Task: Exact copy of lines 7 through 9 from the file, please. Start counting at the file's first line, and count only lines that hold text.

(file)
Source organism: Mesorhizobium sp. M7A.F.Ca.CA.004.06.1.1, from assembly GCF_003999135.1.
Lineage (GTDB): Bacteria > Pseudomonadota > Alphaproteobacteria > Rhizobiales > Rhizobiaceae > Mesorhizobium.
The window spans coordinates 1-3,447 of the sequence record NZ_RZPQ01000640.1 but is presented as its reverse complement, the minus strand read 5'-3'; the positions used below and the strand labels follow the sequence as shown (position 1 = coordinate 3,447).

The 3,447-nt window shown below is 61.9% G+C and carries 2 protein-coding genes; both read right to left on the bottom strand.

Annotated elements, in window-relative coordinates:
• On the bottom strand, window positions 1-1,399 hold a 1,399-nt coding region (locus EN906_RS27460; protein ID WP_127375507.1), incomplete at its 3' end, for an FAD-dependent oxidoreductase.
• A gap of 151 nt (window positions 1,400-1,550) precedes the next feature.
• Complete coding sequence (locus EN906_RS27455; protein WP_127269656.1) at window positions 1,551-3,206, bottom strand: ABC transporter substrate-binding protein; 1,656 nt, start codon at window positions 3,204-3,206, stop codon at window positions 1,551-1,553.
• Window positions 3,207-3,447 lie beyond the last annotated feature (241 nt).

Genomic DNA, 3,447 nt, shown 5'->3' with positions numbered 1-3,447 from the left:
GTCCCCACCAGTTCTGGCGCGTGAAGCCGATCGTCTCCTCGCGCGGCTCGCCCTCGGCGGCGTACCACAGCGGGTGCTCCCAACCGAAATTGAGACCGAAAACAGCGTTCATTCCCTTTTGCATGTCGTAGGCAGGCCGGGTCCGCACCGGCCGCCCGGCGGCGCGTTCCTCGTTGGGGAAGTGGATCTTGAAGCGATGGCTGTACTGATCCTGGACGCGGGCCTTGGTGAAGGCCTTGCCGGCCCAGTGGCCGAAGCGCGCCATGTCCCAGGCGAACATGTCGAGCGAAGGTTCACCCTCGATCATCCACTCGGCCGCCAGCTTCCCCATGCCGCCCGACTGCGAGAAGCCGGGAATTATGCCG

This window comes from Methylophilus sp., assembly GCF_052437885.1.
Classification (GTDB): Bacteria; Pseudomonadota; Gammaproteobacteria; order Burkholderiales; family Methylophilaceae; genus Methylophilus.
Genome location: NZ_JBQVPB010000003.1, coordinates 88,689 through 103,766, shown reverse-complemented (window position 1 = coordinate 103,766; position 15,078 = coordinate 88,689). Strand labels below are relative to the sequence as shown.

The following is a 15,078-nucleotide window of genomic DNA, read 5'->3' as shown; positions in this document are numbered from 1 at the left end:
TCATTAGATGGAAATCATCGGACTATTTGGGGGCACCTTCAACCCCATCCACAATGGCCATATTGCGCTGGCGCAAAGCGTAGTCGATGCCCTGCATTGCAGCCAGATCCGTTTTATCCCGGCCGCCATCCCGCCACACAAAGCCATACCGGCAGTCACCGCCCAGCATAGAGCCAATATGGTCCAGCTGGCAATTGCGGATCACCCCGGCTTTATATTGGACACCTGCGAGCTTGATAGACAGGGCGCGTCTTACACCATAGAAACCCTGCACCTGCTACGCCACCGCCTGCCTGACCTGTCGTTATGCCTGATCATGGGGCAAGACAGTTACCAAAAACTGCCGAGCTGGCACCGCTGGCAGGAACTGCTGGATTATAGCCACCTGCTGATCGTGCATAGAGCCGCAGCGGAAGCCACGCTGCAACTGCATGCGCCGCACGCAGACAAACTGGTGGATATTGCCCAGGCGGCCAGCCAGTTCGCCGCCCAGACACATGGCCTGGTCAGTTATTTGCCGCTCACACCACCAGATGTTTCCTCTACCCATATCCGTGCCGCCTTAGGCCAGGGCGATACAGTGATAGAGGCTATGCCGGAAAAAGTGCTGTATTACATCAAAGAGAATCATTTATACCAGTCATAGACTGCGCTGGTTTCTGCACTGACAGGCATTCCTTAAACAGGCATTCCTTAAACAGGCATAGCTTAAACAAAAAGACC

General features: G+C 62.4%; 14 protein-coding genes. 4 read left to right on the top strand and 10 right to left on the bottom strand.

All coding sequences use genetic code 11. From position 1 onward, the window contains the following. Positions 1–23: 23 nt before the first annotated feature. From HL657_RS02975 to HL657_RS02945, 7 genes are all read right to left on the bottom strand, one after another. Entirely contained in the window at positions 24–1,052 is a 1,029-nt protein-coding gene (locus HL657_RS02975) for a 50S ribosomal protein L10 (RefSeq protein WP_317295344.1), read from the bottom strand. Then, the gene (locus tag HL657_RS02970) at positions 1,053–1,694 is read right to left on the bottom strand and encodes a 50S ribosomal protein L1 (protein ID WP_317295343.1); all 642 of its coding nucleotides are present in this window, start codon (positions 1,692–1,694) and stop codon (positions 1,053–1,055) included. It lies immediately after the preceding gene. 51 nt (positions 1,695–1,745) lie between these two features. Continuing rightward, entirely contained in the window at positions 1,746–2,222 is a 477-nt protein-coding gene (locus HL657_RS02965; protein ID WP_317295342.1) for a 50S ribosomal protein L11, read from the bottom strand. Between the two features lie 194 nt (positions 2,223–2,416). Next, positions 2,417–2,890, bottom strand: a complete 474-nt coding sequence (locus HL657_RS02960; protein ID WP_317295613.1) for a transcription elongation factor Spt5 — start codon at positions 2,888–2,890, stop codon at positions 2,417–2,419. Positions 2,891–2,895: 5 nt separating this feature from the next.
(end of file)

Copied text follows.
• A gap of 151 nt (window positions 1,400-1,550) precedes the next feature.
• Complete coding sequence (locus EN906_RS27455; protein WP_127269656.1) at window positions 1,551-3,206, bottom strand: ABC transporter substrate-binding protein; 1,656 nt, start codon at window positions 3,204-3,206, stop codon at window positions 1,551-1,553.
• Window positions 3,207-3,447 lie beyond the last annotated feature (241 nt).